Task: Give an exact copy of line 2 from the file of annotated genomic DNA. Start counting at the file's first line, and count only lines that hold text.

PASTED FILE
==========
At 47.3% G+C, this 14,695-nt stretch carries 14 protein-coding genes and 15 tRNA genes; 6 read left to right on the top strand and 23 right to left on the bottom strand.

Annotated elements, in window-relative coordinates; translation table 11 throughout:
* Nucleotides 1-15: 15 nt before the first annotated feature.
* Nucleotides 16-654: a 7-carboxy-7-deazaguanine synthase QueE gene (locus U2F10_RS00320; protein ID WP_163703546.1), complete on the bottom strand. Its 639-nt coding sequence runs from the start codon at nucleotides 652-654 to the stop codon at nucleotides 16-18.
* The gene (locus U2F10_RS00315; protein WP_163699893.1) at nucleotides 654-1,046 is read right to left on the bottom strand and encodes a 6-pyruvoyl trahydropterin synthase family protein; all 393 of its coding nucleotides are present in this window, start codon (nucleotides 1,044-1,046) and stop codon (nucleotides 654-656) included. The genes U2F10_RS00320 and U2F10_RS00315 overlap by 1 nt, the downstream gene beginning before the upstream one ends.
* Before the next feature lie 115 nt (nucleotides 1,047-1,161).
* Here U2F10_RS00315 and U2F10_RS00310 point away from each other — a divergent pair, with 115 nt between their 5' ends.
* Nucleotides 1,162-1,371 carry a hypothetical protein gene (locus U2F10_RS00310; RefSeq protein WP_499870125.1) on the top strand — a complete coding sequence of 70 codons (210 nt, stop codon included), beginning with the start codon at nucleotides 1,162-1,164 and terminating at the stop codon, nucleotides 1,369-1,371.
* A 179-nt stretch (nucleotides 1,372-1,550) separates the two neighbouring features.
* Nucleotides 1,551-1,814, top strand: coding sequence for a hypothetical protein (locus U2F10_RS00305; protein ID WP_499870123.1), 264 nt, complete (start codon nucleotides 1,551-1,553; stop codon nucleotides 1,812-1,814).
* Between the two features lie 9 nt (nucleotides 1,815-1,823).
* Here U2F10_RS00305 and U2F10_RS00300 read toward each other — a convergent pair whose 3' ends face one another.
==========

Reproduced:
Annotated elements, in window-relative coordinates; translation table 11 throughout: